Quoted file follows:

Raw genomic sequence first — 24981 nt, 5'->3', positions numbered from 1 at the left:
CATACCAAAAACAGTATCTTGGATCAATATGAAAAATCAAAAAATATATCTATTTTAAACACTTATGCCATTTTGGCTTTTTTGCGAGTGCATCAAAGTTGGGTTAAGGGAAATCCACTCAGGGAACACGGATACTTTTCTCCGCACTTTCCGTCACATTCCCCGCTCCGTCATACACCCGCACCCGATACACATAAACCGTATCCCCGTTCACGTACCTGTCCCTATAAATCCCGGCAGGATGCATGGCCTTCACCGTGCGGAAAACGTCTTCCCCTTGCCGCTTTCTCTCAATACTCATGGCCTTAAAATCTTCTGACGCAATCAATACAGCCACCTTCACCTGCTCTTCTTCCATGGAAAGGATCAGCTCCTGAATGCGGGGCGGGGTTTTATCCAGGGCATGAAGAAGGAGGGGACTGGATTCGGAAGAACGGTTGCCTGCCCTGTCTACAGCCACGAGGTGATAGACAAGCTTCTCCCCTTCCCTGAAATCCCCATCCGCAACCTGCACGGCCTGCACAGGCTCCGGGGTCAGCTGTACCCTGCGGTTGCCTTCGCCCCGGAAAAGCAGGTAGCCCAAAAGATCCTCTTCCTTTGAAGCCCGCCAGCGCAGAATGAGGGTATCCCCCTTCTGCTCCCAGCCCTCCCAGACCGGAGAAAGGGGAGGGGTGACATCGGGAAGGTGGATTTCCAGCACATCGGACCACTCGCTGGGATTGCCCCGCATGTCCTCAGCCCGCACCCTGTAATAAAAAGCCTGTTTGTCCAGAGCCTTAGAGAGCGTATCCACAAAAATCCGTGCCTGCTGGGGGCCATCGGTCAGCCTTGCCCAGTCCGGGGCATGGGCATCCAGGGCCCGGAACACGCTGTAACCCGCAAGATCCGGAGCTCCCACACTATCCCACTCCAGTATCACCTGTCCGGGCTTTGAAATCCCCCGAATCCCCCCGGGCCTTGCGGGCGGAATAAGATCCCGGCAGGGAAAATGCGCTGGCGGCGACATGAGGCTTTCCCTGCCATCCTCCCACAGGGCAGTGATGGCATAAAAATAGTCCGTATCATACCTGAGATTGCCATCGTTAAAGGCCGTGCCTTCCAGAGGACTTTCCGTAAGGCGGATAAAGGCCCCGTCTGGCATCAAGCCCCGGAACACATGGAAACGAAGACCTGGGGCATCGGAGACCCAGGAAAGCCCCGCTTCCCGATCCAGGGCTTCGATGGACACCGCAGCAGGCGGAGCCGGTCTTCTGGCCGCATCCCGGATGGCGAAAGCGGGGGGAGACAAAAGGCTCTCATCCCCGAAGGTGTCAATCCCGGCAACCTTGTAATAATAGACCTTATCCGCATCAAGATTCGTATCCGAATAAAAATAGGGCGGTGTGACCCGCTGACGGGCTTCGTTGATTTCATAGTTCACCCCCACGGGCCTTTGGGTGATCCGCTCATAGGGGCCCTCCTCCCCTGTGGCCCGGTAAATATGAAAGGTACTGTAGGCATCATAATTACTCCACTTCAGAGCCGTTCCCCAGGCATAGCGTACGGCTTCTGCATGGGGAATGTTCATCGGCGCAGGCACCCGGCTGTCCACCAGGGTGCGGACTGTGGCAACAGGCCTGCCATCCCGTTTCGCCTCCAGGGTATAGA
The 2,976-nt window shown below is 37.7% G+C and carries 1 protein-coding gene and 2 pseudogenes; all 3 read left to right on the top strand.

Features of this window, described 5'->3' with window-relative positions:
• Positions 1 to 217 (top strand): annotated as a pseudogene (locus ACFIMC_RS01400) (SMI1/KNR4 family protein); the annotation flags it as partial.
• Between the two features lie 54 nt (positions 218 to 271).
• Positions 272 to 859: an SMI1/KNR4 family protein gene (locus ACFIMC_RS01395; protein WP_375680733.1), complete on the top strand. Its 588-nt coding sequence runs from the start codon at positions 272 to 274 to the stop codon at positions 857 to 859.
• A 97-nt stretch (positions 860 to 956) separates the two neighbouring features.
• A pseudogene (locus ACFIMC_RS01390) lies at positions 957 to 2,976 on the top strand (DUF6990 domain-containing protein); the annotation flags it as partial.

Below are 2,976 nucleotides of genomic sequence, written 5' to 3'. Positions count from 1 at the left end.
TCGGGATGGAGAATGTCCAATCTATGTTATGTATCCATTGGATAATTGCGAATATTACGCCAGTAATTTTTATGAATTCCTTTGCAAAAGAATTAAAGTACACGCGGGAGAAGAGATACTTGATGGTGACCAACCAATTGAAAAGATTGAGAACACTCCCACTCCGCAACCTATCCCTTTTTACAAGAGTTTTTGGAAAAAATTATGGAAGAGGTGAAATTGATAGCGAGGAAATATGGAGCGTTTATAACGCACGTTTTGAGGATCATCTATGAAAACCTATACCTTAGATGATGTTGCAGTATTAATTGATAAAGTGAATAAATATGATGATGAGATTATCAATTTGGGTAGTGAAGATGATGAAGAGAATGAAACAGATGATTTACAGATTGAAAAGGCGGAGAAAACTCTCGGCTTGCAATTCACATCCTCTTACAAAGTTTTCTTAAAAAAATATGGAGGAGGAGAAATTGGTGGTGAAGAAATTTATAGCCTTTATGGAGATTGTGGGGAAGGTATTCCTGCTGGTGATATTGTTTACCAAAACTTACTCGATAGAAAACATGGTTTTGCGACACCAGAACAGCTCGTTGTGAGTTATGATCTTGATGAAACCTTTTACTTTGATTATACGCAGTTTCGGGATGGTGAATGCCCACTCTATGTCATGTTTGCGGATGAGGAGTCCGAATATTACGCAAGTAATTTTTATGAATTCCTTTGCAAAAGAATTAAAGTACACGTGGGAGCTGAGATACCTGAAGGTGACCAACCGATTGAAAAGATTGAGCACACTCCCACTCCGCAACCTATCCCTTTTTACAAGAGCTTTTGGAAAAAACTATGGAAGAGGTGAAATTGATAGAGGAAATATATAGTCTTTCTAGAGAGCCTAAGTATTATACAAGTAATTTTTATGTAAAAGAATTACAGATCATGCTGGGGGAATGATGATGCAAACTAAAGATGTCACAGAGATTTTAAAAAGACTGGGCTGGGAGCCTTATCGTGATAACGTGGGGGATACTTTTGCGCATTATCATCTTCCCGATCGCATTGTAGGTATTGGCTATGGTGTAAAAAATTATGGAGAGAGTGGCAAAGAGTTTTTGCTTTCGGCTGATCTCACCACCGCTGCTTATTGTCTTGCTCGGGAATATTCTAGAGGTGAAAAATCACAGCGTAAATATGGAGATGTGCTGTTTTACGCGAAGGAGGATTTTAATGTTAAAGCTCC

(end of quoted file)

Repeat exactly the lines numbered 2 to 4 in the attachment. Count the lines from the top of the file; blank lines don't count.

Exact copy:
CATACCAAAAACAGTATCTTGGATCAATATGAAAAATCAAAAAATATATCTATTTTAAACACTTATGCCATTTTGGCTTTTTTGCGAGTGCATCAAAGTTGGGTTAAGGGAAATCCACTCAGGGAACACGGATACTTTTCTCCGCACTTTCCGTCACATTCCCCGCTCCGTCATACACCCGCACCCGATACACATAAACCGTATCCCCGTTCACGTACCTGTCCCTATAAATCCCGGCAGGATGCATGGCCTTCACCGTGCGGAAAACGTCTTCCCCTTGCCGCTTTCTCTCAATACTCATGGCCTTAAAATCTTCTGACGCAATCAATACAGCCACCTTCACCTGCTCTTCTTCCATGGAAAGGATCAGCTCCTGAATGCGGGGCGGGGTTTTATCCAGGGCATGAAGAAGGAGGGGACTGGATTCGGAAGAACGGTTGCCTGCCCTGTCTACAGCCACGAGGTGATAGACAAGCTTCTCCCCTTCCCTGAAATCCCCATCCGCAACCTGCACGGCCTGCACAGGCTCCGGGGTCAGCTGTACCCTGCGGTTGCCTTCGCCCCGGAAAAGCAGGTAGCCCAAAAGATCCTCTTCCTTTGAAGCCCGCCAGCGCAGAATGAGGGTATCCCCCTTCTGCTCCCAGCCCTCCCAGACCGGAGAAAGGGGAGGGGTGACATCGGGAAGGTGGATTTCCAGCACATCGGACCACTCGCTGGGATTGCCCCGCATGTCCTCAGCCCGCACCCTGTAATAAAAAGCCTGTTTGTCCAGAGCCTTAGAGAGCGTATCCACAAAAATCCGTGCCTGCTGGGGGCCATCGGTCAGCCTTGCCCAGTCCGGGGCATGGGCATCCAGGGCCCGGAACACGCTGTAACCCGCAAGATCCGGAGCTCCCACACTATCCCACTCCAGTATCACCTGTCCGGGCTTTGAAATCCCCCGAATCCCCCCGGGCCTTGCGGGCGGAATAAGATCCCGGCAGGGAAAATGCGCTGGCGGCGACATGAGGCTTTCCCTGCCATCCTCCCACAGGGCAGTGATGGCATAAAAATAGTCCGTATCATACCTGAGATTGCCATCGTTAAAGGCCGTGCCTTCCAGAGGACTTTCCGTAAGGCGGATAAAGGCCCCGTCTGGCATCAAGCCCCGGAACACATGGAAACGAAGACCTGGGGCATCGGAGACCCAGGAAAGCCCCGCTTCCCGATCCAGGGCTTCGATGGACACCGCAGCAGGCGGAGCCGGTCTTCTGGCCGCATCCCGGATGGCGAAAGCGGGGGGAGACAAAAGGCTCTCATCCCCGAAGGTGTCAATCCCGGCAACCTTGTAATAATAGACCTTATCCGCATCAAGATTCGTATCCGAATAAAAATAGGGCGGTGTGACCCGCTGACGGGCTTCGTTGATTTCATAGTTCACCCCCACGGGCCTTTGGGTGATCCGCTCATAGGGGCCCTCCTCCCCTGTGGCCCGGTAAATATGAAAGGTACTGTAGGCATCATAATTACTCCACTTCAGAGCCGTTCCCCAGGCATAGCGTACGGCTTCTGCATGGGGAATGTTCATCGGCGCAGGCACCCGGCTGTCCACCAGGGTGCGGACTGTGGCAACAGGCCTGCCATCCCGTTTCGCCTCCAGGGTATAGA
The 2,976-nt window shown below is 37.7% G+C and carries 1 protein-coding gene and 2 pseudogenes; all 3 read left to right on the top strand.

Features of this window, described 5'->3' with window-relative positions: